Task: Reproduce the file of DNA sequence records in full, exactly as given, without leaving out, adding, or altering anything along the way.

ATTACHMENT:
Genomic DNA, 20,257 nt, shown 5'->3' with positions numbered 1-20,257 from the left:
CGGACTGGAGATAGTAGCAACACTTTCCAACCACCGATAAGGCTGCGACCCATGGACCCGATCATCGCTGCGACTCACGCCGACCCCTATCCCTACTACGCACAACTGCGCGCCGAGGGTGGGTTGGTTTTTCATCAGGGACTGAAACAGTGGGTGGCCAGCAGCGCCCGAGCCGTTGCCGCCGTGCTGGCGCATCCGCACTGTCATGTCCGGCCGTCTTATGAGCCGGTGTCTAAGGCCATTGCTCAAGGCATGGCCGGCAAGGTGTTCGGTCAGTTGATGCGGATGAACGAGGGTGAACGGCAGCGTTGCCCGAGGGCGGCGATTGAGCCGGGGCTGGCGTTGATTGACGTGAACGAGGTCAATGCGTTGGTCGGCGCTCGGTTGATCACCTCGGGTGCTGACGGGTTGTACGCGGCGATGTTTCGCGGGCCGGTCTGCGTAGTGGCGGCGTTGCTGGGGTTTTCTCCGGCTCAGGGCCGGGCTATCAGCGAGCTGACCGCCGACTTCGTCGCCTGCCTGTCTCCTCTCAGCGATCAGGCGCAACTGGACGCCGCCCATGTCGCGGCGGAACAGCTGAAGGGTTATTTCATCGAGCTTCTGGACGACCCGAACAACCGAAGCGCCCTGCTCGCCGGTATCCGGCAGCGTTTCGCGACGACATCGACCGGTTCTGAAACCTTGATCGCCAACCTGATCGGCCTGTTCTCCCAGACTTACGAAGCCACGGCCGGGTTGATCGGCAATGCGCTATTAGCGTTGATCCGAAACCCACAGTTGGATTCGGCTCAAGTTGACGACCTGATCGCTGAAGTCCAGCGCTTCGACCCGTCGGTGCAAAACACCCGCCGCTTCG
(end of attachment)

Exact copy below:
Genomic DNA, 20,257 nt, shown 5'->3' with positions numbered 1-20,257 from the left:
CGGACTGGAGATAGTAGCAACACTTTCCAACCACCGATAAGGCTGCGACCCATGGACCCGATCATCGCTGCGACTCACGCCGACCCCTATCCCTACTACGCACAACTGCGCGCCGAGGGTGGGTTGGTTTTTCATCAGGGACTGAAACAGTGGGTGGCCAGCAGCGCCCGAGCCGTTGCCGCCGTGCTGGCGCATCCGCACTGTCATGTCCGGCCGTCTTATGAGCCGGTGTCTAAGGCCATTGCTCAAGGCATGGCCGGCAAGGTGTTCGGTCAGTTGATGCGGATGAACGAGGGTGAACGGCAGCGTTGCCCGAGGGCGGCGATTGAGCCGGGGCTGGCGTTGATTGACGTGAACGAGGTCAATGCGTTGGTCGGCGCTCGGTTGATCACCTCGGGTGCTGACGGGTTGTACGCGGCGATGTTTCGCGGGCCGGTCTGCGTAGTGGCGGCGTTGCTGGGGTTTTCTCCGGCTCAGGGCCGGGCTATCAGCGAGCTGACCGCCGACTTCGTCGCCTGCCTGTCTCCTCTCAGCGATCAGGCGCAACTGGACGCCGCCCATGTCGCGGCGGAACAGCTGAAGGGTTATTTCATCGAGCTTCTGGACGACCCGAACAACCGAAGCGCCCTGCTCGCCGGTATCCGGCAGCGTTTCGCGACGACATCGACCGGTTCTGAAACCTTGATCGCCAACCTGATCGGCCTGTTCTCCCAGACTTACGAAGCCACGGCCGGGTTGATCGGCAATGCGCTATTAGCGTTGATCCGAAACCCACAGTTGGATTCGGCTCAAGTTGACGACCTGATCGCTGAAGTCCAGCGCTTCGACCCGTCGGTGCAAAACACCCGCCGCTTCG